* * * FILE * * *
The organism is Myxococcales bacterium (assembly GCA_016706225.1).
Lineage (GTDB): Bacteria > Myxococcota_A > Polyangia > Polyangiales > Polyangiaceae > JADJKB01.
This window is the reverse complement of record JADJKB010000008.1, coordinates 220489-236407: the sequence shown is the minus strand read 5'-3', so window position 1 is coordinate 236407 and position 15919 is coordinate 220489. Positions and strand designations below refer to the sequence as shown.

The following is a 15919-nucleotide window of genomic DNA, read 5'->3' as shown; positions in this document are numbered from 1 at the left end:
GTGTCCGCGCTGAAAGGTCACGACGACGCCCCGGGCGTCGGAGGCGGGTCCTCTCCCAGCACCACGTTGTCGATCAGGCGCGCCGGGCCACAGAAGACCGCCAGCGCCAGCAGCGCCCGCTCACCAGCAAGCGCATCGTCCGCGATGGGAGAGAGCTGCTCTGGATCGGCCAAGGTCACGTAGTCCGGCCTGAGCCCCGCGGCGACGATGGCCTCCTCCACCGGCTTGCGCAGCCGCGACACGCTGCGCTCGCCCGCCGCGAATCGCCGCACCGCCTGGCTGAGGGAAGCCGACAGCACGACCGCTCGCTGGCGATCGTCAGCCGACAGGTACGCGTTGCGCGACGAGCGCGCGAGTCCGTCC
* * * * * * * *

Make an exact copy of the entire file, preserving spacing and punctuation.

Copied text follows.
The organism is Myxococcales bacterium (assembly GCA_016706225.1).
Lineage (GTDB): Bacteria > Myxococcota_A > Polyangia > Polyangiales > Polyangiaceae > JADJKB01.
This window is the reverse complement of record JADJKB010000008.1, coordinates 220489-236407: the sequence shown is the minus strand read 5'-3', so window position 1 is coordinate 236407 and position 15919 is coordinate 220489. Positions and strand designations below refer to the sequence as shown.

The following is a 15919-nucleotide window of genomic DNA, read 5'->3' as shown; positions in this document are numbered from 1 at the left end:
GTGTCCGCGCTGAAAGGTCACGACGACGCCCCGGGCGTCGGAGGCGGGTCCTCTCCCAGCACCACGTTGTCGATCAGGCGCGCCGGGCCACAGAAGACCGCCAGCGCCAGCAGCGCCCGCTCACCAGCAAGCGCATCGTCCGCGATGGGAGAGAGCTGCTCTGGATCGGCCAAGGTCACGTAGTCCGGCCTGAGCCCCGCGGCGACGATGGCCTCCTCCACCGGCTTGCGCAGCCGCGACACGCTGCGCTCGCCCGCCGCGAATCGCCGCACCGCCTGGCTGAGGGAAGCCGACAGCACGACCGCTCGCTGGCGATCGTCAGCCGACAGGTACGCGTTGCGCGACGAGCGCGCGAGTCCGTCC